I personally am in agreement with you that WCCC does not bear the sole responsibility for people being unable to get a job. I don't know if you go to WCCC or not. If you have been there for some period of time and have been involved in one of the younger congregations, you would know exactly what the concern is and how it has permeated into every level of the fellowship.

If you are aware of the behaviors of controlling groups, there is an aspect called, "sacred science" in which participants see their pursuit of the great cause as superior to other pursuits of life and see their group as being the only group which has the solution. I believe that GC (more specifically WCCC) sees their efforts in evangelism as superior to other churches (and other movements). The mentality is that if they have the answer to the world's problems, what else is there to live for. A young person will get caught up in this and do whatever it takes to keep the cause going. Many groups, political parties, religious movements etc., recruit this way, by going after young impressionable people.

I would encourage you to read this excerpt from "Thought Reform and the Psychology of Totalism" and see if there are not at least a few warnings you can pick up on. Even if this doesn't change your place in life in regards to which church you attend, it should at least put you on guard against dangerous practices.
http://www.rickross.com/reference/brainwashing/brainwashing19.html#Milieu Control

My personal experience was that I saw all of those aspects of that list within GC and WCCC. However, I didn't see it clearly until after I left. Keep posting. I'd love to know what you think of this article and if you see any of these tendencies or practices in place. They are quite subtle, but they are there (at least they are in WCCC).
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LucyB
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« Reply #8 on: March 28, 2011, 02:15:23 pm »

just because you haven't experienced it doesn't mean it doesn't happen. To illustrate this point, if a person is being bullied by somebody you are associated with who has never bullied you, it doesn't mean that it isn't happening to them or that the behavior isn't wrong. In such a case, even though it doesn't effect you, once it is brought to light, you should never tolerate it!

It has been a few years since I was at WCCC, but it bothered me that students graduated and were hired on as "staffers" instead of being encouraged to pursue their careers. I didn't understand and didn't ask questions. It worried me that those students were being derailed, but I didn't say anything because it didn't affect me directly. Now I wish I had voiced my concern.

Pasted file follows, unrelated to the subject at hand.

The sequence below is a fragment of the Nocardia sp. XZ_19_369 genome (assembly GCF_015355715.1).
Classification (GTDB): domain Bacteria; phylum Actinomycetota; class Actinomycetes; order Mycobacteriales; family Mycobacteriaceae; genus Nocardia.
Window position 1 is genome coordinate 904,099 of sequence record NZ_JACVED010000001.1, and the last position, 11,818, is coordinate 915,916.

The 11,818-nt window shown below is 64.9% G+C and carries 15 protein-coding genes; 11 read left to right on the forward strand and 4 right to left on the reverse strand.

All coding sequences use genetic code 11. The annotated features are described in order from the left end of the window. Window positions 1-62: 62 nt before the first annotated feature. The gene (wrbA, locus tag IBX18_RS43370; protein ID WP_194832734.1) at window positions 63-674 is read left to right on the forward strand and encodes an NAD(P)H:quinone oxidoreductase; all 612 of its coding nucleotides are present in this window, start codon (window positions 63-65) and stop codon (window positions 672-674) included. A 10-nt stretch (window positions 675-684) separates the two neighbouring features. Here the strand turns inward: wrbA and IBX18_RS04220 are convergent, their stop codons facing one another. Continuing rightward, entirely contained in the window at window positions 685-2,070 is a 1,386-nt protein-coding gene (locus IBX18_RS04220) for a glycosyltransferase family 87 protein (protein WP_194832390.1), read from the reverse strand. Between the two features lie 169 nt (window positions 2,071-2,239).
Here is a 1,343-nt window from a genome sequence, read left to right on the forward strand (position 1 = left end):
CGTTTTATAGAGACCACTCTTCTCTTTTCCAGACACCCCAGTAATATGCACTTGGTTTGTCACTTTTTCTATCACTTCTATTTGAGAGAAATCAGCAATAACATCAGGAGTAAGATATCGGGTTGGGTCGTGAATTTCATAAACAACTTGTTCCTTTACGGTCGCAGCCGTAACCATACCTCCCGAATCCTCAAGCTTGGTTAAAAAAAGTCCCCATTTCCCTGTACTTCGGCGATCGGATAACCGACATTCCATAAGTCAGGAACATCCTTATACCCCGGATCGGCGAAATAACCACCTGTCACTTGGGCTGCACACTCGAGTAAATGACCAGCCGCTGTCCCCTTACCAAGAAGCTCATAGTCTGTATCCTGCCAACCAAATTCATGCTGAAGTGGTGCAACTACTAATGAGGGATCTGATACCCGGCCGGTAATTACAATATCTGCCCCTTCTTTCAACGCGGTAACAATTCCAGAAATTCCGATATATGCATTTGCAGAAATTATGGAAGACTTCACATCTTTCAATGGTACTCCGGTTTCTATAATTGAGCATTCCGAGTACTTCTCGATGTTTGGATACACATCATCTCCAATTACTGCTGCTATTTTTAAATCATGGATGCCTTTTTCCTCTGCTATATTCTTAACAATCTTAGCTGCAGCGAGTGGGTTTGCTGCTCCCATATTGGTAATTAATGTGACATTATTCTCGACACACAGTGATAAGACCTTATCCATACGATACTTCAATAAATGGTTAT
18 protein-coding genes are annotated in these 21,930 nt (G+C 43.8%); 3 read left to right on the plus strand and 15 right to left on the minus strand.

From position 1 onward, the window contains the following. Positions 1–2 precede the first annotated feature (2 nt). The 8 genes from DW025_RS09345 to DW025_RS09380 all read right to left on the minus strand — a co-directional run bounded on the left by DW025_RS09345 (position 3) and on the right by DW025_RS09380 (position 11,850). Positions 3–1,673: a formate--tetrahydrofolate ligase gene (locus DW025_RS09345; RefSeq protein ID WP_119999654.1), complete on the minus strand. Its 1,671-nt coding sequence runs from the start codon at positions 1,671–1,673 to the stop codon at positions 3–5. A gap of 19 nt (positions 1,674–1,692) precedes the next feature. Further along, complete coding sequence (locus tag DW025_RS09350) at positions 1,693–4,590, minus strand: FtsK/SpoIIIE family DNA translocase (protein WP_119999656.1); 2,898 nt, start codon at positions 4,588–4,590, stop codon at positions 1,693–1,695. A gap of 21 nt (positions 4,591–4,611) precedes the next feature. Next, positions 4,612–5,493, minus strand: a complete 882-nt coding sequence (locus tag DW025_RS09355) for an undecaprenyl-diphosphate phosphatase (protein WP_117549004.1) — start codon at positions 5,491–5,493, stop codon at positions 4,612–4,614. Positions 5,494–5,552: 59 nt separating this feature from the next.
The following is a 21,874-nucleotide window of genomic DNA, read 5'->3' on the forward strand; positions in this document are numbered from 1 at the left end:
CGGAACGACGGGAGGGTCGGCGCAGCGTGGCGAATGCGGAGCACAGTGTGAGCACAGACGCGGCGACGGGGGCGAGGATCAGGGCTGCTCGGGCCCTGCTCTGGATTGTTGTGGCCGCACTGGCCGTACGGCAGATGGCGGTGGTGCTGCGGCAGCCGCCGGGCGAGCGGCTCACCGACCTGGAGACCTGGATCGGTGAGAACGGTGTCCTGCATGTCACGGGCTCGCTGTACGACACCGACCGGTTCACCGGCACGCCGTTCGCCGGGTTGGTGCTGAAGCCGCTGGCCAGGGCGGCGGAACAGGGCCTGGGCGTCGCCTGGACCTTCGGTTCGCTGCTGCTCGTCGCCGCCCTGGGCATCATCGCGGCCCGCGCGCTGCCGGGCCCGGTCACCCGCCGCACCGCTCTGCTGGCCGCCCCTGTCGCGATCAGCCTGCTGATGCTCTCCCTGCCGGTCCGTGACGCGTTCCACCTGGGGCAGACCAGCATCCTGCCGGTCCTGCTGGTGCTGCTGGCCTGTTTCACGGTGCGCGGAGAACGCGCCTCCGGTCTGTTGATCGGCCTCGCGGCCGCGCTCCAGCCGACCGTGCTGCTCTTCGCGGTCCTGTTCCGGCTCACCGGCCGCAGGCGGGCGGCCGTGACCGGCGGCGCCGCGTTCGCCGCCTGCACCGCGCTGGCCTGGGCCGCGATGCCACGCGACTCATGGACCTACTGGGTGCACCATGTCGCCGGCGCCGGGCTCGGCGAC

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Another story
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« Reply #9 on: March 28, 2011, 06:11:33 pm »

I think that there are probably as many stories to be told as there are people that attend WCCC.

Since I started getting involved with WCCC, I have actually started doing better in school and progressing in my chosen career path. A lot of this was because of the influence of other people in the group that I am close to. One of my best friends was a couple of years head of me in school and she was looked at as being a leader in WCCC. She always had her work completed ahead of time and would set aside time to study regularly so that she never had to worry at the last minute. A lot of this was due to her background and her personality but she definitely rubbed off on me and quite a few others that I know of. Although she no longer attends the church, she continues to be good friends with a lot of people in the church and still encourages us to work at all we do with all out heart. I know that I can say that I am in a better place academically because of my involvement with WCCC.
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Janet Easson Martin
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« Reply #10 on: March 28, 2011, 06:14:45 pm »

Time2Write,

 "I believe that GC (more specifically WCCC) sees their efforts in evangelism as superior to other churches (and other movements). The mentality is that if they have the answer to the world's problems, what else is there to live for."

Wow!  That really is their bottom-line message.  It was to me from 1980-1990.

Janet
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For grace is given not because we have done good works, but in order that we may be able to do them.        - Saint Augustine